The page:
first). All is well if you are writing a
fairly non-complex app such as
blinking some LEDs, driving around
in circles, etc., but once you get
into a more complex application
where many things are potentially
happening at the same time, then
things get a little screwy. This is
because there is no facility in these
languages (nor should there be) to
monitor or do many things at the
same time, or at least give the
appearance of doing so.
Consequently, we typically fall
back to writing some form of case
statement or loop to perform all the
necessary tasks one right after the
other and therein lies the problem.
We do these things one right after the
other, in a serial fashion. In our Mini
Sumo example, this is not good if we
are in “attack mode” and we run
across the line without being able to
get back around the loop to check
the sensors. I know this is a rather
obtuse example but nevertheless, it is
difficult to write code like this in a
serial fashion and it often ends up
So what is the solution? Most
computers you are familiar with today
have an operating system, for example
MS Windows, which handles all the
housekeeping required and gives us
the impression that many things are
happening at the same time.
• The ability to split our application
into separate independent tasks.
• The ability to prioritize these tasks.
• The requirement that the highest priority available task runs (Pre-emptive
• The ability to pass messages
THE MINI SUMO
With the aid of FreeRTOS, we are
no longer constricted to writing serial
code. We can divide our application
up into separate independent tasks
and FreeRTOS will give us the illusion
that each of these tasks is running at
the same time. It does this by rapidly
switching between tasks (giving each
one a small amount of time to run —
a tick), making sure that if a higher
priority task is ready to run, it will
stop the current task and
start the higher priority
task. This is the part which
is called Pre-emptive
further, we should think a
bit about those functions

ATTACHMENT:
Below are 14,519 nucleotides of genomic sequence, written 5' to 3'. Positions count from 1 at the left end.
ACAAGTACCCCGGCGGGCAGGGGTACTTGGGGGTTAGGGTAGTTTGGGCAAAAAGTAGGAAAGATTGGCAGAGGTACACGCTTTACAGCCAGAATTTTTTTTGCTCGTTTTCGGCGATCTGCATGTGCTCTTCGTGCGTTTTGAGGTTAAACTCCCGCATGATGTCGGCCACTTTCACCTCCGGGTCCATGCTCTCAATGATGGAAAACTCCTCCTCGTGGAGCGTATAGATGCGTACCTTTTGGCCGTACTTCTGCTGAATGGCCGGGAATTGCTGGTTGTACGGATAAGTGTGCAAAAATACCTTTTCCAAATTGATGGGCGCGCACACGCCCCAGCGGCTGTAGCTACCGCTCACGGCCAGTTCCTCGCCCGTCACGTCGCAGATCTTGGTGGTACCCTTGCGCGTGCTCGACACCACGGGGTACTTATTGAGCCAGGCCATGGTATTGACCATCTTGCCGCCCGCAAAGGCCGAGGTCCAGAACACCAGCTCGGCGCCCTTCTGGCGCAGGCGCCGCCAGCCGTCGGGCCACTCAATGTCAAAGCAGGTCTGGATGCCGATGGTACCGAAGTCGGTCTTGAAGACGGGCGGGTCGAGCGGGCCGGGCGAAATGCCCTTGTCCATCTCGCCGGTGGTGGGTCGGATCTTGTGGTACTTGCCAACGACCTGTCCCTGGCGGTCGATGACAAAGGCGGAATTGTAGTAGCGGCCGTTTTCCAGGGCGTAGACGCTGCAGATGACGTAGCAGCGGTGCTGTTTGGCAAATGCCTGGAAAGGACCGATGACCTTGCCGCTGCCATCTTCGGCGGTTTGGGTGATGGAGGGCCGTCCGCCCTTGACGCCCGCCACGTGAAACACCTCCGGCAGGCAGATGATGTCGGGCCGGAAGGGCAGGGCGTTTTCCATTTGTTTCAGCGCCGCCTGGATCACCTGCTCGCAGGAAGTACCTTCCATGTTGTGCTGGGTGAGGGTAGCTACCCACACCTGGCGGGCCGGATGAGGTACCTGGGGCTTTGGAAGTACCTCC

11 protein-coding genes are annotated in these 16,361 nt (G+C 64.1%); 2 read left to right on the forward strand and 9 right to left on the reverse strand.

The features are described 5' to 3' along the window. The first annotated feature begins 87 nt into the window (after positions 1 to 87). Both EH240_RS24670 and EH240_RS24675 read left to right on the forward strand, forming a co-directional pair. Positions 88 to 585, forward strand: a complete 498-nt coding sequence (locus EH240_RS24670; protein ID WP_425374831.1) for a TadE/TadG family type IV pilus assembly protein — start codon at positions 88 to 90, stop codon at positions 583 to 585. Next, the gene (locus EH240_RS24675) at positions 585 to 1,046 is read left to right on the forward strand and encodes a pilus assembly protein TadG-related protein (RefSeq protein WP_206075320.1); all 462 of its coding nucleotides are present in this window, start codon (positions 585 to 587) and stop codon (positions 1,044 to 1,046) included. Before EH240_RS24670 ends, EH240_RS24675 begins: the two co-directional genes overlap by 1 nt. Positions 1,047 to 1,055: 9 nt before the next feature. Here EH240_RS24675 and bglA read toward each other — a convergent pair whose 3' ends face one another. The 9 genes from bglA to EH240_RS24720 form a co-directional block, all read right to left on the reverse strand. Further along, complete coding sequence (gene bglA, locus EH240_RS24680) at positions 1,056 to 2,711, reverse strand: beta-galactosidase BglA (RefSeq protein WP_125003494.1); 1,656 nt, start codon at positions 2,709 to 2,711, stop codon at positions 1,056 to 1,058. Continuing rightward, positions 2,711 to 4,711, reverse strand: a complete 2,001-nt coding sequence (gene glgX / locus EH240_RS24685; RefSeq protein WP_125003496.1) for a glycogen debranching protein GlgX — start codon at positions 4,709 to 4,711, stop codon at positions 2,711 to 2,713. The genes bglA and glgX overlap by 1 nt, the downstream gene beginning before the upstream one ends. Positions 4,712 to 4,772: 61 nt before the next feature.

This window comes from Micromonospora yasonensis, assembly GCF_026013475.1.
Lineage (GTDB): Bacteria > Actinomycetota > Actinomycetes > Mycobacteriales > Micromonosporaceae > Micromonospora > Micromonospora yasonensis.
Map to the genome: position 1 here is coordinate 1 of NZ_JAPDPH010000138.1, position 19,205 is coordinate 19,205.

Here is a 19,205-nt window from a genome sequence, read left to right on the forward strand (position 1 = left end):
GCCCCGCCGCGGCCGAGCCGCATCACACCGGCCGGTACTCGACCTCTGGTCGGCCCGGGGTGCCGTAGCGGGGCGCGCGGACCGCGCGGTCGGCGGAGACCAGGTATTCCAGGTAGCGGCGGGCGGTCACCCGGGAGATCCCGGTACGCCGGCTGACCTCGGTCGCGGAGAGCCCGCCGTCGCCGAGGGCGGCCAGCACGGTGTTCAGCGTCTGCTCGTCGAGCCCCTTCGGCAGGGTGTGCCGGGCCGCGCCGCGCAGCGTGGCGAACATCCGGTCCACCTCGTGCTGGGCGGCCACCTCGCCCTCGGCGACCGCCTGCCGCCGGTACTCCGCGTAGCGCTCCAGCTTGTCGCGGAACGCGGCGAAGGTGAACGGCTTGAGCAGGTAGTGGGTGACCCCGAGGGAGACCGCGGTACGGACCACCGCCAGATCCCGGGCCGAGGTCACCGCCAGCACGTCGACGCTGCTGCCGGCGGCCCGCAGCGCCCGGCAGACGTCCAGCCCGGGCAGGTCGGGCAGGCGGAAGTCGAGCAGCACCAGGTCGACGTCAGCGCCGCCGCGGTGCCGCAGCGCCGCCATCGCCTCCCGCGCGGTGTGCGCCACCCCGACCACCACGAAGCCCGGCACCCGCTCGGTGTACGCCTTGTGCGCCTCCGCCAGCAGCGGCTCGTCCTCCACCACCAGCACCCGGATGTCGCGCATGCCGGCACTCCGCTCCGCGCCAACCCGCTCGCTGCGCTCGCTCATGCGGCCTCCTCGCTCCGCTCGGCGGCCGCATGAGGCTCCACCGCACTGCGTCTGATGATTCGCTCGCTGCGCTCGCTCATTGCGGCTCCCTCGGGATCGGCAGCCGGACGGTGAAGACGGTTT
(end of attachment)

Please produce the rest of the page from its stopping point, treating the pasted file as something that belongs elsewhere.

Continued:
which are important for a
Mini Sumo robot to have
and their associated priority. For example, these
the function behind each task is
understandable. The first two tasks
— Wait_For_Start and Start_Strategy
— only exist long enough for the
operator to press the start button and
for Start_Strategy to move the bot out
of the way of an immediate attack
and to get all the other tasks running.
After that, they are deleted, which
frees up some memory. This leaves us
with all the other independent tasks
Note that all of these tasks are
running concurrently (or giving the
illusion thereof), allowing us to
concentrate on various strategies of
attack and defense, all the while in the
background we have a set of tasks
running which are checking the sensors. This approach of using FreeRTOS
gives us the ability to program much
more complex behaviors than might
be possible with using a language
‘only’ on top of the chip.
All is fine but, so far, there is little
organization to all of these tasks. This
■ FIGURE 2. Independent Mini Sumo Tasks.
So, why not put an operating
system on our Mega32 with its 32K
of Flash memory and 2K of SRAM?
Exactly! Why not? Sometime ago, I
found an excellent operating system
ideal for this purpose — FreeRTOS.
There are two important words
joined together here. The first is
‘free’ (yes, this operating system
will cost you not a penny) and the
second word is ‘RTOS’ which stands
for Real Time Operating System. This
terrific little operating system is
perfectly sized to fit inside the
Mega32 or even a smaller chip such
as the Mega16 and may be obtained
FreeRTOS provides us with several sets of much-needed functionality:
• Don’t fall out of the ring.
• Find the opponent.
• Push the opponent out
of the ring.
And they should
happen in that order of
We can now design
our application by breaking these basic functions
into separate tasks. As you
can see from Figure 2, I
have broken the app into
about 10 separate tasks.
going into a lot of detail,
on button press, wait 5 seconds then run
rotate left/right and back up 6 inches.
create and run all the other tasks.
aimlessly wander randomly around the ring.
back away from line and turn towards the
center of the ring.
drive forward away from line.
Head straight at opponent and keep going.
Check to see if front line sensor on.
Check to see if rear line sensor on.
Check to see if target in range.
August 2006 83